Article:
Upgrade from 14.04 to 14.10 to 15.04

I am running 14.04 MATE on my test Lenovo Thinkpad T61. When I last used Ubuntu 10.10 years ago, upgrading to the next release used to be a simple thing. How do I do that now? I checked the box in Software Updater which shows “Notify Me of a New Ubuntu Version” but no upgrade shows up. The upgrade process for versions 10.10 and previous versions were always simple and painless. Thanks for any help offered.

This is guesswork as I can’t physically see your desktop, but here’s a try (the process should be straightforward):

  1. Do System > Control Centre > Software & Updates then go to the Other Software tab and untick everything (i.e. all PPAs you have set up).

  2. Go to the Updates tab and select For any new version against Notify me of a new Ubuntu version:

  3. Do System > Administration > Software Updater and you should get the 15.04 update flagged.

  4. Do the upgrade.

  5. When everything is done, do Step 1 but ticking all the options again and run the Software Updater again, which should pick up all the packages in updated PPAs.

I suspect you might have For long-term support versions selected in Step 2, which means upgrades won’t be picked up until 16.04 LTS is out.


I think I should have said (how stupid of me) that I am on the 14.04 LTS. I want to update from 14.04.1 to 14.04.2. The Linux images and headers in Synaptic still show 14.04.1. Thanks.

Your referring to the kernel, which will remain 3.13 for the life of your install since you started with 14.04.1.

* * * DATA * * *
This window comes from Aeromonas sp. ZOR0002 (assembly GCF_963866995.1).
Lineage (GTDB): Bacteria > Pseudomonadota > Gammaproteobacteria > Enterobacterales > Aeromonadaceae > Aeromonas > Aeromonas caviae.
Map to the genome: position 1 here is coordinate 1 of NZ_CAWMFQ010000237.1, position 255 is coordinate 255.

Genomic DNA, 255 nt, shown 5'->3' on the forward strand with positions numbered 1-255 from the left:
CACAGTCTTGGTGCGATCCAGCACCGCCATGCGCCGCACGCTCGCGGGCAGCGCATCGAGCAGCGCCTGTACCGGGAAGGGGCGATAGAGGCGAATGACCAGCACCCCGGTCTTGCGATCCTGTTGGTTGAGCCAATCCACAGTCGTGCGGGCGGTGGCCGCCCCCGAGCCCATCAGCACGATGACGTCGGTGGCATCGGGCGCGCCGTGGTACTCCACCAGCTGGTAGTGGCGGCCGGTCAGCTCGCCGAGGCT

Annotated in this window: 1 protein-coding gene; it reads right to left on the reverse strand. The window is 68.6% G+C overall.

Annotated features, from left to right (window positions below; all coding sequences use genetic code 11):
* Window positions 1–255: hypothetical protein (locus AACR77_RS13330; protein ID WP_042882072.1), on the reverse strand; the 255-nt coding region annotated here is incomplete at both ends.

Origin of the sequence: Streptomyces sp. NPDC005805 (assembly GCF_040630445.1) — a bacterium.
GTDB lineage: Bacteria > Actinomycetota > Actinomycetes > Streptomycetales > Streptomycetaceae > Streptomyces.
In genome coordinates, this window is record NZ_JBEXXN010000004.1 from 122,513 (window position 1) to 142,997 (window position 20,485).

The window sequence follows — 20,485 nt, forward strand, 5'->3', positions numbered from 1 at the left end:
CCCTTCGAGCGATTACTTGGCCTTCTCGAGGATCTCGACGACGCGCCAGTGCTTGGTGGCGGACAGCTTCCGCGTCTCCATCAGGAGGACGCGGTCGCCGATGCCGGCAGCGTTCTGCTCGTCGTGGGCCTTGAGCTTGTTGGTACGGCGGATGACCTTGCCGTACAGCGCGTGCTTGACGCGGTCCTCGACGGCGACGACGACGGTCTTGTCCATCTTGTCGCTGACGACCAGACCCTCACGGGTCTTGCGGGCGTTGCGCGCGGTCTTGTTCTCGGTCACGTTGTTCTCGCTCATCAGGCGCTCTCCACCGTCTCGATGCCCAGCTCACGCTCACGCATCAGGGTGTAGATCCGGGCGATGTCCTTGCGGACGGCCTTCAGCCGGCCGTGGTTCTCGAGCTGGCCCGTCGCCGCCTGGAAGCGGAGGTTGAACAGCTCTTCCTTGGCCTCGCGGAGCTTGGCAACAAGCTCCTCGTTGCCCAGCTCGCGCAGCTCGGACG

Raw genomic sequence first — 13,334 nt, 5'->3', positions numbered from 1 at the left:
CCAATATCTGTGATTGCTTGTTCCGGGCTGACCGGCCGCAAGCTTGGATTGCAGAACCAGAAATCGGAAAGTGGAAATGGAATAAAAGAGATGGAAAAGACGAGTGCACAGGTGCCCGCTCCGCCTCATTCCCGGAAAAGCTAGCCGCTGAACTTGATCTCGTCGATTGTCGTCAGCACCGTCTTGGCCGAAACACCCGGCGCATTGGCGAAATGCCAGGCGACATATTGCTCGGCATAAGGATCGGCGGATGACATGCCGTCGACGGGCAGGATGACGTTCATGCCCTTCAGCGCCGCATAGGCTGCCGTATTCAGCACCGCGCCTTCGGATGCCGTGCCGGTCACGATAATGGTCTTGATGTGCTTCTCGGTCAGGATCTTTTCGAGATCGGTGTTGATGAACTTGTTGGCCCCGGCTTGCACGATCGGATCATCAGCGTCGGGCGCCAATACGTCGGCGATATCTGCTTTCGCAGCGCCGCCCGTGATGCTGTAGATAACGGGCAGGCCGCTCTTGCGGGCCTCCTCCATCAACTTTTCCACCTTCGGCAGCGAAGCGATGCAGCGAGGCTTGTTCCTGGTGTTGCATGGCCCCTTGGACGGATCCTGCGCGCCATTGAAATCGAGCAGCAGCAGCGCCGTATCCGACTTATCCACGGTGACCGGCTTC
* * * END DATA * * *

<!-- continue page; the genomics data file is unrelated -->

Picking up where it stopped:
You may upgrade the kernel (HWE) manually with synaptic.

Unless you have reasons, I would recommend staying with the 3.13 kernel and long term support.

And last, it is still easy to do a point release :slight_smile:

sudo apt-get update && sudo apt-get dist-upgrade


I’m not talking about changing the 3.13 kernel. The release still shows 14.04.1 in System Monitor > System. Yet 14.04.2 is available as of March 2015. Is that upgrade included in normal release updates or do I have to use the Terminal as you stated? I thought it would show up somewhere in the Update Manager menu but it doesn’t show anything. Thanks.

There is nothing special to do for a point release. It’s part of the standard update/upgrade process. The above command is the same command that package manager and synaptic would use.

My system monitor shows only 14.04 and no point release.

So lets verify it in terminal by first checking the kernel version.

uname -r

It should read kernel 3.13.0-57. and…

lsb_release -a

Will tell you what point release your running.

If you are not running the latest released, then we will need to troubleshoot this.

I assume you have rebooted your system.

If I do an upgrade to 14.10. is there any way to prevent Firefox and Thunderbird from being updated? I don’t like the new Firefox interface beginning with Firefox 29. I have locked the versions in 14.04 to Firefox 28 and Thunderbird 24. Will locking them prevent the 14.10 upgrade from updating them? Thanks.

14.10 has reached end of life.

I have not tried this, but a version upgrade tends to take control. So my guess would be no, it would upgrade, but this is a guess. Better to hear it from someone else.

As for FireFox, I also do not like the constant upgrades and have switched to FF ESR.

No, because the package updates are swept up with the distribution update.

There are no doubt complex manipulations with apt which could be used to revert to old versions, but a far easier workaround is to use Pale Moon (browser) and FossaMail (email) which were forked from Firefox and Thunderbird precisely for the situation you describe (i.e. those who prefer the pre-Australis user interfaces).

Edit: To my surprise there is a simple way of preventing a package from being upgraded. From the terminal:

sudo apt-mark hold <package_name>

keeps it frozen until you do

sudo apt-mark unhold <package_name>

(This assumes that the package was installed using sudo apt-get install <package_name>; also, I simply do not know whether the freeze would persist over a distribution update).